Speeches or words both separate and connect people at the gates of the possible alternative perspectives. In a genuine dialogue, all participants allow meanings to flow so that those involved in the dialogue are willing to give up their own absolute views and open their beliefs, judgments, and assumptions to emerging and shared meanings. To understand the meanings of the others, their speeches and words must be listened to (or read) thoroughly. How to openly receive the other without projecting one’s unconscious resistance on the other is the crucial question demanding empathic attention.

Dialogical and Monological Reading

As Orly Vaknin and Yafit Dunsky (2020) researched the way 20 female psychotherapists read David Grossman’s miniature novel from 2002, Her Body Knows, they noticed two different ways of reading, which they called monological and dialogical. Monological reading is monotonous and limited, for example, to the interpretation of a text and its characters or events from the unchanging truth perspective that is stereotypical and roughly divisive into good and evil. Dialogical reading leaves the text open to different subjective perspectives on interpretation, making the readers aware of the relativity of their chosen perspective and the fictional characters’ ambiguity, motives, and actions without trying to find the “culprit.” The dialogical reader is curious to recognize the otherness of the text and its characters. They try to understand the various motives for action so that human contradictions and problems are not assumed to have simple solutions but are seen as having multidimensional possible solutions that still contain something enigmatic and undecidable. However, the monological reader objectifies his or her own reading experience while simultaneously coloring the text with his or her own truth fantasies and defense mechanisms, which can range from repression to black-and-white splitting, from idealization to devaluation, and from projection to rationalization.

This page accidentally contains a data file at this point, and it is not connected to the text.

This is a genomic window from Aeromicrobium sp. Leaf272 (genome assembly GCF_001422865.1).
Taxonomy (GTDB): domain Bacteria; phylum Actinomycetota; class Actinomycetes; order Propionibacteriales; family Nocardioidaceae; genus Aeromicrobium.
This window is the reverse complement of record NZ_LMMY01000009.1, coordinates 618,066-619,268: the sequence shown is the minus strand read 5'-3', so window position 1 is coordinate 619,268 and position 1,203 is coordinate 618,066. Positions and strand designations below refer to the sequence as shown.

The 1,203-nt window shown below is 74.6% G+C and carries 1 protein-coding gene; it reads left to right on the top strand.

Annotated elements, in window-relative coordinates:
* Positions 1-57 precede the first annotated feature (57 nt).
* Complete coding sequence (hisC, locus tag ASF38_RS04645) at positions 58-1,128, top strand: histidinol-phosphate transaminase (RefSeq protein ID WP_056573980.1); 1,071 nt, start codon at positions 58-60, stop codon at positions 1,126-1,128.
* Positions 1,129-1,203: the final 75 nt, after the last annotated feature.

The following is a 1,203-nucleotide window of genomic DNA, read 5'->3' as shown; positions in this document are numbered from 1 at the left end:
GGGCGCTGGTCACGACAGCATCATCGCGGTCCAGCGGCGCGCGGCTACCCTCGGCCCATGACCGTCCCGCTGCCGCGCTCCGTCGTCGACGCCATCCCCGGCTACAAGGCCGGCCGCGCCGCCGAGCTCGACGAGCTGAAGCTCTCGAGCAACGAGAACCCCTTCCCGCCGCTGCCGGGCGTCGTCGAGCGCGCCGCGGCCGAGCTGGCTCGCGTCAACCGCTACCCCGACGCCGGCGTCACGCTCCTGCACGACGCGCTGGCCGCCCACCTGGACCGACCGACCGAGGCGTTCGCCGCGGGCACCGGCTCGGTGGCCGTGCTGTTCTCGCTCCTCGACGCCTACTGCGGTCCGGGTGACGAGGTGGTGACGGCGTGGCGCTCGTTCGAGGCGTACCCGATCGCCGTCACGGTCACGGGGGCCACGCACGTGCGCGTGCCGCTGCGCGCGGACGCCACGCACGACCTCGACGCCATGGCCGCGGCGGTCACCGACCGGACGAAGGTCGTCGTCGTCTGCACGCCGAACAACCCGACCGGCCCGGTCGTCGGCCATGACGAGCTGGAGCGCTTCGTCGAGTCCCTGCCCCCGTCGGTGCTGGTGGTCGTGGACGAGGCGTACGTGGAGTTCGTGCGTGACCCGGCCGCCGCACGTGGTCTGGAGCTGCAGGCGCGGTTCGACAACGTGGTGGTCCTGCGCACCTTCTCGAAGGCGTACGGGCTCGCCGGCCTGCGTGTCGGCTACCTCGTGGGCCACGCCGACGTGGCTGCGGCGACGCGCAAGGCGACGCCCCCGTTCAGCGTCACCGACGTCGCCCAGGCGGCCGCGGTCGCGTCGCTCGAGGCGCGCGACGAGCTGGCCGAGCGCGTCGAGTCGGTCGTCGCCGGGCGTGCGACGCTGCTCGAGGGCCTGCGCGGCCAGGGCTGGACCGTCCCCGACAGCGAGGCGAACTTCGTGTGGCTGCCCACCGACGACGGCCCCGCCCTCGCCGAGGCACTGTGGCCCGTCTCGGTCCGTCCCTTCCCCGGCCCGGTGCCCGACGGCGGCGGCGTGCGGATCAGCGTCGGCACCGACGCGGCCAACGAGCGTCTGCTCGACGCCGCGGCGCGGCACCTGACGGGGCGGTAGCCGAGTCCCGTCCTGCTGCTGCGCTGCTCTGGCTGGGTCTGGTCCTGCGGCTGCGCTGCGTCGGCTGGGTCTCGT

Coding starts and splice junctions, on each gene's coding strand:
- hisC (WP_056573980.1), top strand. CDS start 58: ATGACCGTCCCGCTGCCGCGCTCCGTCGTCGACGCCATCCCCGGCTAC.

Dialogical reading is not without defenses or transferences, but the attitude toward human life and its contradictions is more conscious, insightful, and accepting. Transfers from the past are

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more creative than monological reading. Vaknin and Dunsky (2020) state that such an attitude is essential in the work of psychotherapists where all parties in the relationship network must be taken equally into account so that the therapeutic and dialogical process can proceed favorably, and the perspectives can change in the direction of multifaceted understanding and empathy. If the training of the psychotherapists were further promoted in literary and other artistic expressions, empathy, playful imagination, mentalization, and awareness skills could also play a more decisive role in the professional and personal development of the psychotherapists. In this case, the psychotherapist’s involvement and witnessing in a situation of human expression would prove to be open to all kinds of life stories and their interpretations.